VFX Supervisor John Desjardin On Man Of Steel, The Dark Knight Returns And The Batman-Superman Movie

man of steelJohn "DJ" Desjardin has worked with Zack Snyder since Watchmen, through Sucker Punch and now a pair of Superman movies. When I spoke to him last week, on the occasion of Man of Steel reaching DVD, Blu-ray and download, I started by asking about his ongoing relationship with Snyder.

We moved from there onto the comic book science of Man of Steel's action, into the film's many FX-vendor driven easter eggs and then on to the promise of the upcoming Superman-Batman movie, Desjardin's current gig and focus of his energies.

So here's some of what he had to tell me.

[Snyder and I] just like hanging out with each other most of the time. And that is actually a big deal, especially in this kind of a job, any creative – and let's say technical – meshing of minds, you need to have people around you that you get on with. Projects are long and the hours are long and if you just don't get along you won't want to spend that time together. We hit it off right at the beginning of Watchmen. I've told this story before but I'll tell it again because I like it. The first time I ever met Zack, I didn't know I was going in to talk to him about Watchmen. I only knew his work from Dawn of the Dead, I'd loved that movie but I'd forgotten that he was doing 300 because it hadn't come out yet. I walked into his office and immediately I realised, when I saw the 300 stuff, that he was doing it and I saw some images from it, saw that he was really doing the Frank Miller look for this movie. I sat down and on his coffee table on front of me was a copy of Watchmen and a copy of Dark Knight Returns.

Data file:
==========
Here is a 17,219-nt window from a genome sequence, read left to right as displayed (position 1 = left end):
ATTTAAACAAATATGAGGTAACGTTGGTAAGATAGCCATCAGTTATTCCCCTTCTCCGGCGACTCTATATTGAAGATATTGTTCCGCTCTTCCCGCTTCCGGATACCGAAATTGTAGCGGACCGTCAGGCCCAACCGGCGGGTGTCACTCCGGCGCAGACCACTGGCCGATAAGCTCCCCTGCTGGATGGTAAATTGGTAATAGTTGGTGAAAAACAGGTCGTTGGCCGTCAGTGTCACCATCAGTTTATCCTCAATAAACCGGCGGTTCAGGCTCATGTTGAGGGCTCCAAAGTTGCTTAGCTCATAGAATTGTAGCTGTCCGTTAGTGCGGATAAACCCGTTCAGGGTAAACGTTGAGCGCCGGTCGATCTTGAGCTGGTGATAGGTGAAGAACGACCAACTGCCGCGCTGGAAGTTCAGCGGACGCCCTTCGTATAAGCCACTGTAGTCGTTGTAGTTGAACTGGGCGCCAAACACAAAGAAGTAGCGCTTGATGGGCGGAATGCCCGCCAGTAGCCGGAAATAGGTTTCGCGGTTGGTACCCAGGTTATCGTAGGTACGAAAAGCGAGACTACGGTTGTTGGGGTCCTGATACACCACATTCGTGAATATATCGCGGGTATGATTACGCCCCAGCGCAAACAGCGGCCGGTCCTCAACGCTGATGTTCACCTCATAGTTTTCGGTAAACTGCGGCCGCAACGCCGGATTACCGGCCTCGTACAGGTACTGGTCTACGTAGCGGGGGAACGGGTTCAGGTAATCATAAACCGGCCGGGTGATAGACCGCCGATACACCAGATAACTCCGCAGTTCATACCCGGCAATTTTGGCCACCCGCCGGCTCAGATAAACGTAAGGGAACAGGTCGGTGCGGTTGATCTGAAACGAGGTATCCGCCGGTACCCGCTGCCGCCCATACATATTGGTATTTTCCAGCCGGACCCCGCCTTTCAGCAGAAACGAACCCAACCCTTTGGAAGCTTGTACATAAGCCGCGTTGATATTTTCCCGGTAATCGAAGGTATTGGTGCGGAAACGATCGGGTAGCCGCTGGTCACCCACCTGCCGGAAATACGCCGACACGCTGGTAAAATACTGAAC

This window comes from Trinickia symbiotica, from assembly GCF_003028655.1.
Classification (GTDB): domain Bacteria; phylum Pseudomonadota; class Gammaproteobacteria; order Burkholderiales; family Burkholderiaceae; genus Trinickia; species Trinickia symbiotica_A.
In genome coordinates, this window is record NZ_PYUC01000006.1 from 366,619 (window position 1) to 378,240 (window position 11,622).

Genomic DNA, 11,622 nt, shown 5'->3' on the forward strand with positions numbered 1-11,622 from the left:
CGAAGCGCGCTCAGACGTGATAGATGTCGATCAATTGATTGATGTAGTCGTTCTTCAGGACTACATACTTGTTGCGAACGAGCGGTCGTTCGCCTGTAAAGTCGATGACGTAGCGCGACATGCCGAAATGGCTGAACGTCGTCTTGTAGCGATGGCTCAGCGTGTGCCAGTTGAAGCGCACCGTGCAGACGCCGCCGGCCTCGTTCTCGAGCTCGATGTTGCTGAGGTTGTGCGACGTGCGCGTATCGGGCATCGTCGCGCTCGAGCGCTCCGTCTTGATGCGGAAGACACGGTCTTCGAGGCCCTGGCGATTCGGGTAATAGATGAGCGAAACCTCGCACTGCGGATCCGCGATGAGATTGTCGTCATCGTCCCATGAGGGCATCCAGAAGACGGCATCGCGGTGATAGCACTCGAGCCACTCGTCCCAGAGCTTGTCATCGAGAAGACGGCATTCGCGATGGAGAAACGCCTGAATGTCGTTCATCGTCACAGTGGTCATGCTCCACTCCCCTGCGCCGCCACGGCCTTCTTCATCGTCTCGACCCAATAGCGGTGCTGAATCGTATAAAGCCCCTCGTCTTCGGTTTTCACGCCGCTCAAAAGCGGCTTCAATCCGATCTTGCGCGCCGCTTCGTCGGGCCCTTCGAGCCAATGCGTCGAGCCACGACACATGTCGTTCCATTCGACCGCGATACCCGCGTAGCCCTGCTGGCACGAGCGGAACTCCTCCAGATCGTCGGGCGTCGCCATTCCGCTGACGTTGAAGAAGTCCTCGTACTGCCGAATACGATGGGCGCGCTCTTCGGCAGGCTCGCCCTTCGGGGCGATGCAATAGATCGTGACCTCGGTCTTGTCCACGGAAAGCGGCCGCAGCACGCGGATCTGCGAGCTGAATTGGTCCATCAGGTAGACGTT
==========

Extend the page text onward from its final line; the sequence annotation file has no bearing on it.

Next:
He came in and was a super-friendly guy. We're close in age – I'm just a little older than he is – and he shook my hand and said "So, DJ, have you ever read Watchmen?" I said "Yes, I read it in 1987, a long time ago." He asked "So, what do you think of it?"

And I thought for a moment, and I looked at both of the graphic novels on the table, and I said "You know, I really liked The Dark Knight Returns better." He just laughed and said "I do too." We talked about Batman and Frank Miller for an hour and then talked about Watchmen.

It wasn't that we didn't have an affinity for Watchmen, we did but for different reasons. The Dark Knight Returns is a very different novel to Watchmen, I think. There's a lot you can take apart in Watchmen, and there are great ironies, all that great stuff. I loved working on that movie with Zack because he got all of that and he tried to put every bit of it into the movie.